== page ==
Hoisting behaviour of 'const' and 'let'

Yuh-Ruey Chen maian330 at gmail.com
Sun Oct 12 13:00:17 PDT 2008


David-Sarah Hopwood wrote:
> Mark S. Miller wrote:
> > On Sat, Oct 11, 2008 at 8:35 PM, David-Sarah Hopwood
> > <david.hopwood at industrial-designers.co.uk> wrote:
> >> The reason for making 'const' hoist to the top of the enclosing block,
> >> AFAIR, was consistency with function declarations. However, there are
> >> good reasons why 'const'/'let' and function declarations should be
> >> treated differently:
> > 
> > The following issue invalidates one of your reasons.
> >
> > {
> >     .... f(); ...
> > 
> >     const x = 3;
> > 
> >     function f() { ... x ... }
> > }
>
> <snip>
>
> > Since functions hoist, if const do not, then in the example above, either
> > 1) we must not allow f to refer to x, or
> > 2) we must still have a read barrier, since f may still be invoked and
> > access x before x is initialized.
>
> 3) we allow f to refer to x, but disallow the reference to f outside the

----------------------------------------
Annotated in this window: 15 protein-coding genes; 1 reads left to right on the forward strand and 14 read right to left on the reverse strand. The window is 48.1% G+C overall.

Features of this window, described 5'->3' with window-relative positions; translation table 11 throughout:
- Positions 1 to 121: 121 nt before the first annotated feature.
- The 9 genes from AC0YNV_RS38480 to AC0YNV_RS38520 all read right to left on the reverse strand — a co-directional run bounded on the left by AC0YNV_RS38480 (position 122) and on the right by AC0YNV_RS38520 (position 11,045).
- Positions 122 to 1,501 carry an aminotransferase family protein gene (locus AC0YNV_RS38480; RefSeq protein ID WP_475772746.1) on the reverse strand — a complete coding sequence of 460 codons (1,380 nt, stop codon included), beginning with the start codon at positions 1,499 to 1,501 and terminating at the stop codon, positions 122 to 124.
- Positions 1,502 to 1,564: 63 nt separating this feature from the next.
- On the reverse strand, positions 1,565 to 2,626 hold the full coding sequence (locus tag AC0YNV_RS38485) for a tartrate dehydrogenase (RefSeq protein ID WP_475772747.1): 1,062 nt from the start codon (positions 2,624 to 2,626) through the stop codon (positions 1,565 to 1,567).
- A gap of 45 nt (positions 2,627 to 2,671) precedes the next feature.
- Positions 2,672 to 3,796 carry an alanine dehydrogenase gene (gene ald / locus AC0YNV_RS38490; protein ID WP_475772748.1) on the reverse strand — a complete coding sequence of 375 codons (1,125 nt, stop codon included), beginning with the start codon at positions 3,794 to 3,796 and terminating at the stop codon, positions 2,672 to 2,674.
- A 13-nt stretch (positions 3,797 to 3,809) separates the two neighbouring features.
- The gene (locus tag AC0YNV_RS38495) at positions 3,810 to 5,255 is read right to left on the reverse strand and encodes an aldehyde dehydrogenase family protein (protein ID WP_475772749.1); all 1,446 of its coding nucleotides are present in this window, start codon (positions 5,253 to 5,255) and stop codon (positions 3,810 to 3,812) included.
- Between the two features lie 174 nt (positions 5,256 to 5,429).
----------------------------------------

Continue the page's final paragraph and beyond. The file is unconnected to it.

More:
>    scope of x.
>
> More generally,
>
>  - if a function refers to a 'let' or 'const' variable, its effective
>    scope is intersected with the scope of that variable.
>
> This rule is simple, easy to explain and motivate, does not
> unnecessarily reject "good" programs, and is straightforward to work
> around in cases where the program would be dynamically safe.
> If it is used then no read or write barriers are required.
>   

To clarify, would this proposed rule also invalidate the following example?

{
    var g = f;   // is this what you mean by "reference to f"?
    g();
    const x = 3;
    function f() { ... x ... }
}

Then what about this example?

// global scope
if (cond)   // suppose it's true
    y = 'f';
this[y]();
const x = 3;
function f() { ... x ... }

This is a case where static analysis would not find the premature call
to f().


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